At first glance, Bridge looks handy for your back, but it can also work wonders on your glutes and hamstrings. The muscular diversity of yoga is incredible, and this pose is no exception. To get the most out of Bridge pose, think about lifting your hips up as high as possible and holding them there. As with everything in yoga, be sure to exhale when want to you push yourself further into the pose.

If you want a challenge, try alternating between pulsing your hips and holding the pose. You will feel the burn with Bridge, and it feels amazing.

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Plow Pose


Stretch it out! This one isn’t as awkward to hold as it looks, and your spine will love it. Use your arms to steady yourself (you don’t want to flip over!) and enjoy the stretch. If your feet don’t quite touch the floor behind you when you hold Plow pose, that’s okay. At any given moment in yoga, you are toning several muscles and loosening multiple kinks, even if you’re not doing it to the same extent as the person in the picture.

Tips for De-Stressing during Yoga

The benefits of yoga during business travel not only help you stay fit, but decrease stress as well. To increase the anxiety-reducing effects of this activity, try to keep your routine calm and fluid. For example, do not abruptly change from one pose to another, but rather make the transitions between poses as smooth as possible. Lunge is a natural transition from Warrior II to Plank, and you will pass through Low Plank on your way into the ground for an Upward Facing Dog. The more natural the motion is between yoga poses, the more at peace you will be during your routine.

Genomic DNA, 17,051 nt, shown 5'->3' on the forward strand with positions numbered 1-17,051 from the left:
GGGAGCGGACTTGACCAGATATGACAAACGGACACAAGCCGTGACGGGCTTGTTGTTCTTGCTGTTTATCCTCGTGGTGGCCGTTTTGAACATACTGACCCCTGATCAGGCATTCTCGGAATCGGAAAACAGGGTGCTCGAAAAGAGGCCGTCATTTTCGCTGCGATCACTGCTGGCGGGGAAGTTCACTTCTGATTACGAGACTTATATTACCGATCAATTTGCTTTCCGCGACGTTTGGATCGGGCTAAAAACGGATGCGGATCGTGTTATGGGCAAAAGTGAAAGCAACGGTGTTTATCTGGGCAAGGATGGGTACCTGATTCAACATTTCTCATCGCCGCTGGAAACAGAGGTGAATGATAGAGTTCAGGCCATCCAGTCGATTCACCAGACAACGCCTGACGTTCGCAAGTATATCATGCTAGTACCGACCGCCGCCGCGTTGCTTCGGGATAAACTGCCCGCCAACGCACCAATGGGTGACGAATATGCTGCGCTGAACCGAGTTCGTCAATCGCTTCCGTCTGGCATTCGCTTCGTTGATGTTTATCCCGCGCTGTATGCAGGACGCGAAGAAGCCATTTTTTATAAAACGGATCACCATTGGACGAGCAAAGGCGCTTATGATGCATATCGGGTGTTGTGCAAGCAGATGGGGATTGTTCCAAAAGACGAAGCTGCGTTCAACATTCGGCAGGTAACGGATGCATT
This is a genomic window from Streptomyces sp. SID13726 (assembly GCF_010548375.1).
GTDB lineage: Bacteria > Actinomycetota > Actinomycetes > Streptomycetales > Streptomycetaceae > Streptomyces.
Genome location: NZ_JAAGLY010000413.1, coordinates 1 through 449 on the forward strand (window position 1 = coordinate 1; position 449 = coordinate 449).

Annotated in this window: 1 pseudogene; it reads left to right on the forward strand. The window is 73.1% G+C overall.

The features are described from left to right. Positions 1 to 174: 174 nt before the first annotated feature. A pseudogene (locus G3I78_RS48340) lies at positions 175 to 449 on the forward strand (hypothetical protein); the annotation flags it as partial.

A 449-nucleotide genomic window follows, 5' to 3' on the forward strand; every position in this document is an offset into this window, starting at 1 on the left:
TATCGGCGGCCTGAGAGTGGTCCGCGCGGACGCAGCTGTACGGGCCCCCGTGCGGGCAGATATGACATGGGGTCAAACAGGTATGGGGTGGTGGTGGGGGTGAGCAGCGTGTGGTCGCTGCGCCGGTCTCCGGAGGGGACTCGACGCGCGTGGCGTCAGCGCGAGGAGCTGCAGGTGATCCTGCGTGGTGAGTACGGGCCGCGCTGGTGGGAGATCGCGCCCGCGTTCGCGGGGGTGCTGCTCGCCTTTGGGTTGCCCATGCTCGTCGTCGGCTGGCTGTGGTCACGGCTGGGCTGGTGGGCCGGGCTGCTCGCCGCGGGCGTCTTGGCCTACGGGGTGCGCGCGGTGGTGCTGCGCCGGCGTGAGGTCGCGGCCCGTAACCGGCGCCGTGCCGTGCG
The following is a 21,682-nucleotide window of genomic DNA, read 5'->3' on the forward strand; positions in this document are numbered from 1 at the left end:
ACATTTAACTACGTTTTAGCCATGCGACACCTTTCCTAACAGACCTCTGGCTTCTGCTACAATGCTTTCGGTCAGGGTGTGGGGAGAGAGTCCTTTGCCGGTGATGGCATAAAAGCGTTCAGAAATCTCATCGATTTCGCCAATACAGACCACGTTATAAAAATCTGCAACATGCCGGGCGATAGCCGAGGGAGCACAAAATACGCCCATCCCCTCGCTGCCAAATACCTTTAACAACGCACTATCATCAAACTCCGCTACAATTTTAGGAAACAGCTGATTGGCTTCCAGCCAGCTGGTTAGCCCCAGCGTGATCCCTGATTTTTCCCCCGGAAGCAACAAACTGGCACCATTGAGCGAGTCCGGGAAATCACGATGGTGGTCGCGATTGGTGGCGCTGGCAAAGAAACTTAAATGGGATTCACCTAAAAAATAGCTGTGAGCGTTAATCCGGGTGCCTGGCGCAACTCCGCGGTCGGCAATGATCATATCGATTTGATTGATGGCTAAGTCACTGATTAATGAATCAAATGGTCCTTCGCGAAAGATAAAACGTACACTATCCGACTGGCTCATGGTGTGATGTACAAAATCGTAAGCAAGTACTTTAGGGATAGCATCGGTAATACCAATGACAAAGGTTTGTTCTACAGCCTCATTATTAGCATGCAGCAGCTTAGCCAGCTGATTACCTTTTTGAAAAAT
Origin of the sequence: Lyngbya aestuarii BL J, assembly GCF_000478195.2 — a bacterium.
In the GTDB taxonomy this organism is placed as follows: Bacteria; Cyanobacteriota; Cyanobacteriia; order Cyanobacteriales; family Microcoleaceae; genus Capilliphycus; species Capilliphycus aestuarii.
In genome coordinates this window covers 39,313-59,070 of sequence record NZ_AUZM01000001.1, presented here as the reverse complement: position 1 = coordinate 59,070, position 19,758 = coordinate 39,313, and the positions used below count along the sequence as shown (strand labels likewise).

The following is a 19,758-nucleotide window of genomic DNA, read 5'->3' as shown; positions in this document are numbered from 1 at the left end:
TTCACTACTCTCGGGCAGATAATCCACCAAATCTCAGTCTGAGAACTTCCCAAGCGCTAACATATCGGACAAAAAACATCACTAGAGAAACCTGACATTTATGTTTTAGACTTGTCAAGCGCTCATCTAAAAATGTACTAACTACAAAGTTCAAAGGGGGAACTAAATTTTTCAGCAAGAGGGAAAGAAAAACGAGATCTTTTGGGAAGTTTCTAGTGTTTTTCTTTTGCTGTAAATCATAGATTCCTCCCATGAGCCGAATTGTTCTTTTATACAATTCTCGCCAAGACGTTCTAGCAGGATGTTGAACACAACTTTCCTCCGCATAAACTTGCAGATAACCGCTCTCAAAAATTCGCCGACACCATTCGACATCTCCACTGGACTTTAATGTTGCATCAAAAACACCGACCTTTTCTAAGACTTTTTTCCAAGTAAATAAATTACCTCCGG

In order to further de-stress during yoga, be sure to focus all of your energy on what you are physically doing. If you are holding Warrior II and worrying about work, chances are you will hunch forward or your arms will fall from parallel and you won’t even notice. To maximize your yoga experience, clear your mind and focus on the pose. Business travel can cause a ton of anxiety and take a toll on your health, and yoga is the perfect workout on the road for loosening up and killing multiple muscle-birds with one pose.

Business Travel Life

Business Travel Life is an online resource supporting the road warrior lifestyle. We give business travelers the tools they need to maintain their wellness and productivity when traveling. The topics we cover include business travel tips, travel workouts, healthy travel hacks, travel products, general travel tips, and industry trends. Our goal is to make business travel a healthier experience – and to make healthy travel practices more accessible to all road warriors.

Business Travel Life is not a licensed medical care provider and represents that it has no expertise in diagnosing, examining, or treating medical conditions of any kind, or in determining the effect of any specific exercise on a medical condition. You should understand that when participating in any exercise or exercise program, there is the possibility of physical injury. If you engage in this exercise or exercise program, you agree that you do so at your own risk, are voluntarily participating in these activities, assume all risk of injury to yourself, and agree to release and discharge Business Travel Life from any and all claims or causes of action, known or unknown, arising out of Business Travel Life’s negligence.

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Mellisa Pascale
Mellisa Pascale

Mellisa is a writer and traveler. She’s studied in London, backpacked in Europe, and road-tripped around Iceland. Most recently, her travels took her to New Zealand, where she worked and volunteered while participating in the Working Holiday Visa program.